This Is a Better Way to Understand Mental Behavior
Make the switch to UTOK and starting observing human mental behavior.
Posted May 25, 2022 | Reviewed by Tyler Woods
- Mainstream empirical psychology divides the world into behaviors that we can see and mental processes we can infer.
- The Unified Theory Of Knowledge shows why this is an error.
- We can frame human mental behavior patterns as patterns of justification, investment, and influence.
Mainstream empirical psychology tells us we should divide the human world into behaviors that we see and mental processes that we infer. That is, if we were to take this clip from Seinfeld where Jerry asks George to help him make “the switch” (i.e., shift from dating one roommate to another), mainstream empirical psychology tells us we are watching behavior and that to understand the cause of those behaviors, we need to infer the unobservable processes in the “black box" of the mind.
The Unified Theory of Knowledge (UTOK) gives us a new and better approach to scientific psychology. It says what we are observing in this clip are human mental behavioral patterns. UTOK achieves this first by framing Jerry and George as human primates that are acting in the world. They are eating, walking, gesturing, and so forth. We can call these “primate mental behaviors.” Second, UTOK frames them as human persons that operate on the culture plane of existence. As human persons, they live in a sociocultural context and they talk and justify their actions to themselves and other people.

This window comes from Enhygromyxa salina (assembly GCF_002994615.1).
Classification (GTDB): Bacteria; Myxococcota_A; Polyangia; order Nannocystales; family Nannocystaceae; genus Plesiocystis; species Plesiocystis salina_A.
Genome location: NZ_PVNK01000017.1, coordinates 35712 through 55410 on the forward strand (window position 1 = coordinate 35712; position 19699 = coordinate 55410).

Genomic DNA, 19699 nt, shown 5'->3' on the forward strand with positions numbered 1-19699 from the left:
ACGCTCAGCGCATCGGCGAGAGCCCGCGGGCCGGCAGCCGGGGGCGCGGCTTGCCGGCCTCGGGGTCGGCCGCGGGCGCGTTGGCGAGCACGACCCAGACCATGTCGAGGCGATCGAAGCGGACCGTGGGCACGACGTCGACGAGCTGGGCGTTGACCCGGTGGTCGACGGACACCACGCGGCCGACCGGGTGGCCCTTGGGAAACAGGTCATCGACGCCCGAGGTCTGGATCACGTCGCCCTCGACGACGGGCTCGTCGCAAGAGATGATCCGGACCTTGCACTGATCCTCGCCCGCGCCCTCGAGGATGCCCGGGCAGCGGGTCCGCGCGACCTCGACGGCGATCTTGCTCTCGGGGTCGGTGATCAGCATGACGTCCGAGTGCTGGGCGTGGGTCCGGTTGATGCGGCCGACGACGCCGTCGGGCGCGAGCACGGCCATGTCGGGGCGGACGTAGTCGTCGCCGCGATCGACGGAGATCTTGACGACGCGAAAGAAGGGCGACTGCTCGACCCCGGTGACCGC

In addition, UTOK says that, as primates that are also persons, humans live in a world of social influence, such that they are navigating the interests, investments, and justifications of other humans. This means that when we watch this clip via the lens of UTOK’s glasses, what we see are two human persons engaged in a process of investment, influence, and justification. UTOK calls these “JII dynamics,” for justification, investment, and influence, and it tells us that human mental behavioral patterns are structurally and functionally organized into JII dynamics.
We can see this clearly in the clip. First, we can understand Jerry’s dilemma as a desire to switch his path of investment from one roommate to the other. Second, we can say that Jerry is concerned about the social influence dynamics that this switch will activate, and he wants to be in a position to avoid damaging consequences. Third, he invests in getting George to help him develop a plan that will allow this switch to happen. Finally, the two of them use logic and “theory of mind” (i.e., imagining how others will think and react) to develop a plan that potentially affords Jerry a justifiable course of action that will enable him to achieve his goal with the least amount of damage to his reputation.
The point is that UTOK gives us an entirely new way to approach scientific psychology. Rather than dividing the human world into behaviors we can observe, and black box mental processes we must infer, UTOK allows us to see patterns of human mental behavior as patterns of justification, investment, and influence that operate on the animal-mental and person-culture planes of existence. In so doing, UTOK allows us to make the switch from a flawed conception of psychology that is errantly based on the epistemology of science to a scientific psychology that is based on a coherent ontology of human mental behavior.